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Monday, 28 July 2014

Author interview with KENDALL GREY by Louise






Hi kendall!
Thank you for joining  us today at the Author2Authorblogchat@blogspot.com




1, Hi, tell us a little about yourself?


Let’s play two truths, one lie. One of the following statements is a lie. Guess which one. A) I like Dachshunds and tofu, but not necessarily in the same bowl. B) I dabble in the Black Arts from time to time, but I’m always careful not to leave behind any stains. C) I’m a total prude.


2, Share with us a quote from one of your favourite characters in your books?


My favorite quote is the last line of HOT-BLOODED because it packs the baddest-ass punch I think I’ve ever thrown, but I don’t want to spoil it for anyone. Instead, I’ll call on my naughty girl Letty from STRINGS for some levity: “But by God, if I don’t get laid tonight, my cooter will go nuclear and wipe out a city block. Nobody wants that.”


3, Who was the easiest to write for out of all your awesome characters and why? Hardest and why?


Easiest was Letty. She’s basically an extension of me, so I didn’t really have to try very hard with her. :-) Rax was probably the hardest because I didn’t like him much, and I knew most readers HATED him after BEATS. So, transforming him from a raging asshole into a guy worthy of a strong but damaged woman was difficult.


4, If you had to choose, which writer would you consider a mentor?


I have a few trusted writer friends whom I confide in or trade manuscripts with, but I mostly do things by myself. Though, my editor and dear friend, Jenn Sommersby Young, has helped me out a TON. She also writes as Eliza Gordon. I loves her.


5, How do you come up with the titles of your books?


They usually just come to me. I don’t think I’ve ever had to think really hard about one. I lean toward one- or two-word titles that encompass the theme of the book or pick up on an important thread that runs through the story. I also keep the story title in mind while I draft to help me find the right imagery to convey the theme. 


6, What advice would you give to others who want to make writing their career?


Find a different passion that lights up your soul. Writing will kill your spirit. It's pretty damn lonely and depressing most of the time, and I wouldn't wish this curse on my worst enemy. <—I’m totally serious.


7, How long does it take to complete a novel from concept to completion?  And how do you over come writers block?


It depends on the novel. The Hard Rock Harlots books were fairly easy to write because there isn’t a lot of backstory to work in. Books that have less depth usually move pretty quickly. The JUST BREATHE books and HOT-BLOODED took much longer. There’s a ton of stuff going on behind the scenes that I have to plan and account for. That makes drafting very tricky.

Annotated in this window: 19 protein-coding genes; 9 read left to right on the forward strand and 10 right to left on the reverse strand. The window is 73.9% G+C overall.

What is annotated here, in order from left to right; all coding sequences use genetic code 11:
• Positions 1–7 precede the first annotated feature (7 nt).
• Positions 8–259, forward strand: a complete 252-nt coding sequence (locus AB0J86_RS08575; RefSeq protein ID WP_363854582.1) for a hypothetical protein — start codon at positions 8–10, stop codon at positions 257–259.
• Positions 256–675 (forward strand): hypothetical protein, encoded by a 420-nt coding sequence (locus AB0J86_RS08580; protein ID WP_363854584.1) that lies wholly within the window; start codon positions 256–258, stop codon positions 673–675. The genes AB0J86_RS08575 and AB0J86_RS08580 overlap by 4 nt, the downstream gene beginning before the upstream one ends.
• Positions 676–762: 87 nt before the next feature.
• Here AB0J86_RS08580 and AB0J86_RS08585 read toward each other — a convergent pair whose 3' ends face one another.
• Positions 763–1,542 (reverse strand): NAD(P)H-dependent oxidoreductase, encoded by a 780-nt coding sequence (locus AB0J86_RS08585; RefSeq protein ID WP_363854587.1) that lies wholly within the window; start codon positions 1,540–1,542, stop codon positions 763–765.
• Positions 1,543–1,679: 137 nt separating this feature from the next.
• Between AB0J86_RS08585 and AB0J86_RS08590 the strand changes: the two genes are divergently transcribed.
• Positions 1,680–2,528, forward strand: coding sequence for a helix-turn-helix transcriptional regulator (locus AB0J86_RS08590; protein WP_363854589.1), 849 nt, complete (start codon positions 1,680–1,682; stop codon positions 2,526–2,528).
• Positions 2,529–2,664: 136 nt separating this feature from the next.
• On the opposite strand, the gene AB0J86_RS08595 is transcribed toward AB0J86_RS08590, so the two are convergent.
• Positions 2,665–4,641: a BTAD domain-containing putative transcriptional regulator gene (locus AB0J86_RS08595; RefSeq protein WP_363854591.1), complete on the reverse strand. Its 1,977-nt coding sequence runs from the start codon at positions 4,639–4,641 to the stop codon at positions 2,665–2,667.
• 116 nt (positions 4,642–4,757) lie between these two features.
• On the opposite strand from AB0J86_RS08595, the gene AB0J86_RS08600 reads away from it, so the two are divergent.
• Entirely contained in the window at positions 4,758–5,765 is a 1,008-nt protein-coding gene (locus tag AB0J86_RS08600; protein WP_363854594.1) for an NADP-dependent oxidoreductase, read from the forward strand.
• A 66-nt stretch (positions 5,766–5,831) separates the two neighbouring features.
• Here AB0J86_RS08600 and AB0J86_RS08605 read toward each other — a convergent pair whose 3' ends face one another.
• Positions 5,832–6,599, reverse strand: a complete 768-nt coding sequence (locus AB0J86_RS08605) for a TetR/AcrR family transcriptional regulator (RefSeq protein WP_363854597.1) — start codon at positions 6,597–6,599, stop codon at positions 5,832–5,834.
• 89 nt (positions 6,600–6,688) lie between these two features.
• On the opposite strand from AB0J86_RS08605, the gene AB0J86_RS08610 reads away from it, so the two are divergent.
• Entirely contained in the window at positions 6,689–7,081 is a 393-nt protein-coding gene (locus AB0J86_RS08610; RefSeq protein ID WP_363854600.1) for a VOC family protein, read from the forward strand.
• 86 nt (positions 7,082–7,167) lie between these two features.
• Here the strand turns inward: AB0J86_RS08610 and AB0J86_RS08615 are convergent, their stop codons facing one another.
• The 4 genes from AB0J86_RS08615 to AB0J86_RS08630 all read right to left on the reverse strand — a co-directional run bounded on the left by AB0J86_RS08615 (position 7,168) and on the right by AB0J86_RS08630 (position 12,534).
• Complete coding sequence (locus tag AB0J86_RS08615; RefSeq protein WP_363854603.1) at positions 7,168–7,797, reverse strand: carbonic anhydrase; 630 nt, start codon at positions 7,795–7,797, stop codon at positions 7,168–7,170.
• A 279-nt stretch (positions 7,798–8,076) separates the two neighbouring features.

As for writer’s block, I just let it runs its course. I got stuck for two months trying to plot out HOT-BLOODED, but when I was finally ready to write, I realized I’d spent those two months thinking about the book, which is HUGELY important—maybe even more so than the actual drafting. If I don’t spend enough time thinking, the book will be a total disaster.


8, Have you ever trashed a novel or story before or after finishing it, feeling it wasn't turning out as you planned?


Yes and no. I have a couple of stories I started and never finished, but I haven’t given up on them. Like I mentioned above, I just need to spend more time letting them stew in the back of my mind. I’ve never met a story I had to totally trash, though I have ripped big chunks out of unfinished stories and recycled them into other books.


9, Can you write on demand and under pressure, or do you need time and space before the creativity starts to flow?


I don’t do well under pressure at ALL, which is odd because I used to love working under a deadline. Nowadays, I can only work for myself. As soon as I “owe” someone something, I clam up and can’t follow through. So, pressure is BAD for me. I can only start writing when an idea grabs me and won’t let go.


10, Do you ever get ideas at random moments, and if so how do you hang on to them?


YES! All the time. Usually I get great ideas in the shower or in the car. I have to mentally repeat them over and over until I can get somewhere that I can write stuff down. I also keep my phone next to my bed at night and email myself ideas all the time. Sometimes I wake up with three or four emails to myself about stories. HA!

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